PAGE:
America’s hotel: The Willard Intercontinental in Washington, DC

Make history at the Willard InterContinental in Washington

Photo: The Willard Intercontinental

WASHINGTON, Septemeber 14, 2012 — The Willard InterContinental in Washington, DC is often referred to as “America’s Hotel.”  Since it opened in 1818, it has been positioned in one of the city’s most prime locations, a block from the White House.

Sweeping in through the heavy brass doors, you instantly “feel” history. The lobby is a lush, handsome room with towering flower arrangements that feel more Parisian than Washingtonian.

Just about every U.S. President has stayed here, along with most political luminaries.  And some of America’s most important moments got their start here.  Take, for instance, Reverend Martin Luther King, who finalized his “I Have A Dream” speech while a guest in 1963.

There’s no other single hotel that speaks more to the importance of this city, but the Willard is not stuck in history. It continues to be a lively hub of activity and provides the backdrop for some of Washington’s best people watching.

Sidle up at the circular bar in the clubby Round Robin and Scotch Bar and there’s a good chance you’ll be quaffing whiskey beside an ambassador. Plan a leisurely afternoon tea in Peacock Alley, where the well-coiffed grand dames of DC society gather.  Order moules in the buzzy French bistro Café du Parc and you will be surrounded by a constellation of international power brokers, from Washington lobbyists to Russian oligarchs to South American generals to well-heeled families from oil-rich lands.

STAY: Barring an invite to the Lincoln Bedroom at the White House, it would be hard to find a bed better positioned within the city’s center.

The Willard has 335 rooms and 40 suites, including the sprawling (nearly 3,000-square-foot) Thomas Jefferson Suite, which as an unimpeded view of the U.S. Capitol.   

Book a corner room on high floor (the 11th is ideal) and you will be rewarded with postcard-perfect views of the Washington Monument and the White House lawn.

Rooms are traditional with dark wood, long curtains, and a neutral palate, a design scheme befitting the classic building.  Flashes of inspiration are found in the details, like black urn-based lamps festooned with gilded garlands and photographs of architectural elements from Washington’s most famous buildings.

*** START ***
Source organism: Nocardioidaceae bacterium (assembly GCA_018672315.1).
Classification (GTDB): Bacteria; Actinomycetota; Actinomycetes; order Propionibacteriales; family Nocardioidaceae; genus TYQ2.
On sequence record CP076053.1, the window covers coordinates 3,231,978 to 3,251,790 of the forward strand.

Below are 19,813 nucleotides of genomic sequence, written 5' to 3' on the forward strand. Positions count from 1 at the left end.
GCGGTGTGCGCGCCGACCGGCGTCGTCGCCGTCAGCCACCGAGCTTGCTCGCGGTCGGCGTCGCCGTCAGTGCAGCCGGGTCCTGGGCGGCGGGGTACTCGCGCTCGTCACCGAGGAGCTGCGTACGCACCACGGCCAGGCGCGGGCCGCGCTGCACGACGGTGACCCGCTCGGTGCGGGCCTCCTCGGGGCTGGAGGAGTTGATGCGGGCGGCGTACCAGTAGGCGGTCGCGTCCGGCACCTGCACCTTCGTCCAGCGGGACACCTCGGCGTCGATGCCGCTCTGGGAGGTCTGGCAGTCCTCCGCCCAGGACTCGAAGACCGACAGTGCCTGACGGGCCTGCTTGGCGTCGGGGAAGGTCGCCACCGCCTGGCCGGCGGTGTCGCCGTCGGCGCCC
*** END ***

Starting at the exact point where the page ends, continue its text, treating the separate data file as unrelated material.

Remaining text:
Bathrooms are clean and bright; exactly what every woman wants in this era of the mood-lit bathrooms that look sexy, but all but ensure makeup appears clownish in the daylight.  Here, you can actually see what you look like before you head out for the day.  A tightly fitted glass door, combined with strong pressure delivering a steady pounding of hot water transforms the marble shower stall into a virtual steam room.

The fitness room is located within the Elizabeth Arden Red Door Spa on the second floor of the hotel, and it’s got plenty of machines from treadmills to elipticals so even on the busiest days guests don’t have to queue up for a workout. 

However, if the weather is even remotely cooperative there is no replacement for an outdoor run.  Step outside the front door of the Willard and you’re amid the most iconic structures in the nation’s capital.  A half-hour run affords you your very own private tour past the Washington Monument, the Reflecting Pond and the Lincoln Memorial. 

The Willard understands its place of importance in making America’s history, past and present.  However, rather than muscling that cache into an ambience of intimidation, the staff here does the seemingly impossible: make guests feel like they are part of that history.    

Upon departure, while the valet collects your car, step out past the hotel awnings and gaze down Pennsylvania Avenue for a spectacular view of the white dome of the U.S. Capitol.  Leaving this perfectly situated hotel may not be easy, but at least for a moment you will be reminded that you stood in the midst of history.

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Andrea Poe

Andrea Poe is a veteran journalist, whose work has appeared in thousands of publications, including Town & Country, Marie Claire and Entrepreneur.  She is the author of several books and her work has appeared in many others, including anthologies and college textbooks. 

Andrea serves as editor of the Travel & Food section at The Washington Times Communities.  Her love of travel has led her to cover everything from remote villages in the Andes to her hometown of New York, from Paris to Pittsburgh, from Beijing to the Bahamas.  No matter where she travels, she likes to uncover the unusual and share with readers those often-overlooked aspects of a place and its people.  She dubs her column Raven’s Eye as a nod to her illustrious (and, yes, infamous) relative, Edgar Allan Poe, a writer who knew more than a little something about the quirky and unique.  

Andrea is also mother to Maxine, who was adopted from Vietnam in 2006, and is the inspiration for The Red Thread column on adoption at The Washington Times Communities.   Andrea is currently at work on a book on international adoption.

In addition to her work as mother, writer and traveler, she is the founder and president of Media Branding International, a consulting firm that helps individuals and organizations craft and promote their image in media outlets around the globe.

Find Andrea at andpoe@Twitter, on Facebook and LinkedIn.

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